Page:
Traders continue to react to the mixed Non-farm Payrolls report on Friday that hampers building expectation for a fourth rate hike by the Fed this year. However attention will turn back to US inflation this week, with the core CPI data, whilst Trump’s trade tariffs are still on investors’ minds. We consider the outlook for forex, equity indices and commodities markets.
Once again I find myself writing about the impact that Donald Trump is having on financial markets, as irksome as it may be. Trump’s tariffs have brought almost widespread condemnation, they have resulted in the resignation of his chief economic advisor, whilst GOP officials have also urged the President to reconsider. Risk appetite has been thrown around by protectionist fears and subsequent prospective exemptions. Markets tend to go overboard on Trump expectations and the protectionist fears is another example of this that is still now being unwound as we come into this week. However there is still a trend of concern with regards to a President so myopic to the second round impact that tariffs will undoubtedly bring about. This is a trend that will damage the dollar over the medium to longer term and is something that plays into the argument that this administration does indeed see the benefits of a weaker dollar. Moving into the new week, US inflation is once more a key factor for traders. Even though the 5 year breakevens rates continue to climb to multi-year highs above 2.15%, we are yet to see any hard data that sustainably points towards inflation. The core PCE remains subdued, whilst February’s surprise jump in average hourly earnings unwound considerably in Friday’s Non-farm Payrolls report. Are we finally set to see CPI picking up this week? Any positive surprise would see the 10 year yield back towards 3.00% and the dollar stronger.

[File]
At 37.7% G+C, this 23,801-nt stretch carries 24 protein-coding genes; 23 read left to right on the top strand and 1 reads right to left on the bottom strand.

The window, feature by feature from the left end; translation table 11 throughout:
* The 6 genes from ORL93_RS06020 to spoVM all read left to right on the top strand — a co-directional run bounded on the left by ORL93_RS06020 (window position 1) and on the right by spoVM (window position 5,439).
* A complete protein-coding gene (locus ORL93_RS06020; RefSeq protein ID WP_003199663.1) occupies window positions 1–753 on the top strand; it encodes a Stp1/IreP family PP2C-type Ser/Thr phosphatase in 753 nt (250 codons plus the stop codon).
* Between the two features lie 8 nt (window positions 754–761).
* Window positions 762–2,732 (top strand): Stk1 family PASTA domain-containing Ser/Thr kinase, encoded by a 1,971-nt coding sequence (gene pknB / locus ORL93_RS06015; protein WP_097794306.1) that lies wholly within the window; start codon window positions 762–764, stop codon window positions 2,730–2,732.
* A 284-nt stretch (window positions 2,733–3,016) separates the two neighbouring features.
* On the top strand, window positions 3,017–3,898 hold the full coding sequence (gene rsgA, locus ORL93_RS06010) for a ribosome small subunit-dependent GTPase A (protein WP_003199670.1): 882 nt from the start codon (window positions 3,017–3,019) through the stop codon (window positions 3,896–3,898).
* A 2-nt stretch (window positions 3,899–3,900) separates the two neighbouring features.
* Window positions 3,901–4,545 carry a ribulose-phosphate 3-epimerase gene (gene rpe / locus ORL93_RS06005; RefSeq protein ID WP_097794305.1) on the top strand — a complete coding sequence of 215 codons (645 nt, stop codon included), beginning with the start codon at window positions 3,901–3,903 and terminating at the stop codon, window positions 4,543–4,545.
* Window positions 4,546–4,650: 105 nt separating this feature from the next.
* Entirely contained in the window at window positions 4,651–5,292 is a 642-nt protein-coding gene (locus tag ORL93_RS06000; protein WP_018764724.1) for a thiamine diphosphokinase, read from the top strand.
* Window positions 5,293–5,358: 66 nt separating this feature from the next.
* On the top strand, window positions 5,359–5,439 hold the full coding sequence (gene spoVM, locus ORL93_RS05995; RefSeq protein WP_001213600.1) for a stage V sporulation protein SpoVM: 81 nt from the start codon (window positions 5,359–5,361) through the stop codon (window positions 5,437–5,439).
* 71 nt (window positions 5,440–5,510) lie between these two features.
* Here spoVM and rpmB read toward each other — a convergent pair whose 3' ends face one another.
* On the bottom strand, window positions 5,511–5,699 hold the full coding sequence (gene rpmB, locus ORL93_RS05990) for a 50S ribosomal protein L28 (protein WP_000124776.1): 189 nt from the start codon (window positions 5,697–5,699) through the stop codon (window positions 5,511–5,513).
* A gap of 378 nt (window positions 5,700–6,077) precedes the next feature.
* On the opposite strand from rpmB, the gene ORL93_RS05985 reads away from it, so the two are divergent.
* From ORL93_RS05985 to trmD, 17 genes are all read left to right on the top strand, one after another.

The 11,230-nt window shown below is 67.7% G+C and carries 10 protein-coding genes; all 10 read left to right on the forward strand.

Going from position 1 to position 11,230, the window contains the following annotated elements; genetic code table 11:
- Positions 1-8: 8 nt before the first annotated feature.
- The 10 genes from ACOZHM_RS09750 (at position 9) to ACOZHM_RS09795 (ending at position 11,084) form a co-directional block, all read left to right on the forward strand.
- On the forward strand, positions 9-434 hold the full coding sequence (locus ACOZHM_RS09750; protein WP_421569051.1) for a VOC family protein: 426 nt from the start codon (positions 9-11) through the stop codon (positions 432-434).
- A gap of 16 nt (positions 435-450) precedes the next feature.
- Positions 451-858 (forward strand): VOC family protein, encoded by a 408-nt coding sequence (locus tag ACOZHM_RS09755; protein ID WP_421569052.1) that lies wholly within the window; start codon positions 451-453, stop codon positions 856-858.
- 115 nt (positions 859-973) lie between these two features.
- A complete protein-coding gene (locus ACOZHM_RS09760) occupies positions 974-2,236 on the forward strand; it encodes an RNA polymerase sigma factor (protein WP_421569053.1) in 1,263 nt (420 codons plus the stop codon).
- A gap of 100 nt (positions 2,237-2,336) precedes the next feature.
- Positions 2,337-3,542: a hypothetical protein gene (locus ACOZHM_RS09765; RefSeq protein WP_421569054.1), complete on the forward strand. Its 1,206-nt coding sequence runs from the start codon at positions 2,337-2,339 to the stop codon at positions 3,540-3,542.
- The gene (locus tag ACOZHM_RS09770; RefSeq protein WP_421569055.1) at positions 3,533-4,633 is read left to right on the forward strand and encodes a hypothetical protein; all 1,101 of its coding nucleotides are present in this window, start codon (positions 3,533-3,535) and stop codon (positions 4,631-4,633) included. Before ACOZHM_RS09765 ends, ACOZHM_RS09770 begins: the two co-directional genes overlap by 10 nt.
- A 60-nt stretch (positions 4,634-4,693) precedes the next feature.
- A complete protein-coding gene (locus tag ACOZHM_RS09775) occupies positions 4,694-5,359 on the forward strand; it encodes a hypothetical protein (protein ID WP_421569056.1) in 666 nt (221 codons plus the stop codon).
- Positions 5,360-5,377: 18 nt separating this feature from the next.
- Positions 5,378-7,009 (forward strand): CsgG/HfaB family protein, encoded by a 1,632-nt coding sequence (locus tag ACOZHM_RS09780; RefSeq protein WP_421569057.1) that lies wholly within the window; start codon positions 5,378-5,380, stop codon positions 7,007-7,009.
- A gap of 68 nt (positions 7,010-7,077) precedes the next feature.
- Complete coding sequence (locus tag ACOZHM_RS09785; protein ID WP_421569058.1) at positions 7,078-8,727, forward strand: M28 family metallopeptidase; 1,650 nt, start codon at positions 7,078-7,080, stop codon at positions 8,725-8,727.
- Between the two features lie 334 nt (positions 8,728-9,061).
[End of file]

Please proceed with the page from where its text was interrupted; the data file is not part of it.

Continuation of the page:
At Hantec Markets Ltd we provide an execution only service. Any opinions expressed by analyst Richard Perry should not be construed as investment advice or an investment recommendation. This report does not have regard to the specific investment objectives, financial situation and needs of any specific person who may receive it. Forex and CFDs are leveraged products which can result in losses greater than your initial deposit. Therefore you should only speculate with money that you can afford to lose. Please ensure you fully understand the risks involved, seeking independent advice if necessary prior to entering into such transactions.